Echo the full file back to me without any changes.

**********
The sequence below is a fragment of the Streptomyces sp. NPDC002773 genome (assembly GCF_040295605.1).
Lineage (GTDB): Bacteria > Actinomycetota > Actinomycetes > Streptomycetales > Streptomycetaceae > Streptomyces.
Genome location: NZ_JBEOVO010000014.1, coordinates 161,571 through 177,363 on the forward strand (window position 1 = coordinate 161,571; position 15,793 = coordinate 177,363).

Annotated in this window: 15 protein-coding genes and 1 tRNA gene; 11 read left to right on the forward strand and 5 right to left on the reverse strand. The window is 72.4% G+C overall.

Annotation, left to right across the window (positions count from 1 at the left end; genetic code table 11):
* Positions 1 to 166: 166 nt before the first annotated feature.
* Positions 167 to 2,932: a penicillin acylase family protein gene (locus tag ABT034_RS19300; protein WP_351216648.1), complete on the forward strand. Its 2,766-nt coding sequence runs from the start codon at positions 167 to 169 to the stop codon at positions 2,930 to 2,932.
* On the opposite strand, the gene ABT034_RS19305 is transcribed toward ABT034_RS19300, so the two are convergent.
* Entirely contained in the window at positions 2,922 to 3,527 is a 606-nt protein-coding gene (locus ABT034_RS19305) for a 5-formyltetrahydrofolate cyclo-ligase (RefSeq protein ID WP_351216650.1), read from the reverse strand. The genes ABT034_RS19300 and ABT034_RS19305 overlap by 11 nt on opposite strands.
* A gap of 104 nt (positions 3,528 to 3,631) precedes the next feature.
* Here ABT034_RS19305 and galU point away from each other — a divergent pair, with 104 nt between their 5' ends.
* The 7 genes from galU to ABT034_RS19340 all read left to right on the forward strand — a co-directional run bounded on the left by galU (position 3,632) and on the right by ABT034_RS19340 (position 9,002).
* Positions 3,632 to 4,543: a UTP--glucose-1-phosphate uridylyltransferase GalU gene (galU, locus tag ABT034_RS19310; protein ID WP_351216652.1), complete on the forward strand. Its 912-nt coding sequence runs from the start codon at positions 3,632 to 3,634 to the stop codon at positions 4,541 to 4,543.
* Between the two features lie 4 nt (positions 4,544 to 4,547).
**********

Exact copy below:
The sequence below is a fragment of the Streptomyces sp. NPDC002773 genome (assembly GCF_040295605.1).
Lineage (GTDB): Bacteria > Actinomycetota > Actinomycetes > Streptomycetales > Streptomycetaceae > Streptomyces.
Genome location: NZ_JBEOVO010000014.1, coordinates 161,571 through 177,363 on the forward strand (window position 1 = coordinate 161,571; position 15,793 = coordinate 177,363).

Annotated in this window: 15 protein-coding genes and 1 tRNA gene; 11 read left to right on the forward strand and 5 right to left on the reverse strand. The window is 72.4% G+C overall.

Annotation, left to right across the window (positions count from 1 at the left end; genetic code table 11):
* Positions 1 to 166: 166 nt before the first annotated feature.
* Positions 167 to 2,932: a penicillin acylase family protein gene (locus tag ABT034_RS19300; protein WP_351216648.1), complete on the forward strand. Its 2,766-nt coding sequence runs from the start codon at positions 167 to 169 to the stop codon at positions 2,930 to 2,932.
* On the opposite strand, the gene ABT034_RS19305 is transcribed toward ABT034_RS19300, so the two are convergent.
* Entirely contained in the window at positions 2,922 to 3,527 is a 606-nt protein-coding gene (locus ABT034_RS19305) for a 5-formyltetrahydrofolate cyclo-ligase (RefSeq protein ID WP_351216650.1), read from the reverse strand. The genes ABT034_RS19300 and ABT034_RS19305 overlap by 11 nt on opposite strands.
* A gap of 104 nt (positions 3,528 to 3,631) precedes the next feature.
* Here ABT034_RS19305 and galU point away from each other — a divergent pair, with 104 nt between their 5' ends.
* The 7 genes from galU to ABT034_RS19340 all read left to right on the forward strand — a co-directional run bounded on the left by galU (position 3,632) and on the right by ABT034_RS19340 (position 9,002).
* Positions 3,632 to 4,543: a UTP--glucose-1-phosphate uridylyltransferase GalU gene (galU, locus tag ABT034_RS19310; protein ID WP_351216652.1), complete on the forward strand. Its 912-nt coding sequence runs from the start codon at positions 3,632 to 3,634 to the stop codon at positions 4,541 to 4,543.
* Between the two features lie 4 nt (positions 4,544 to 4,547).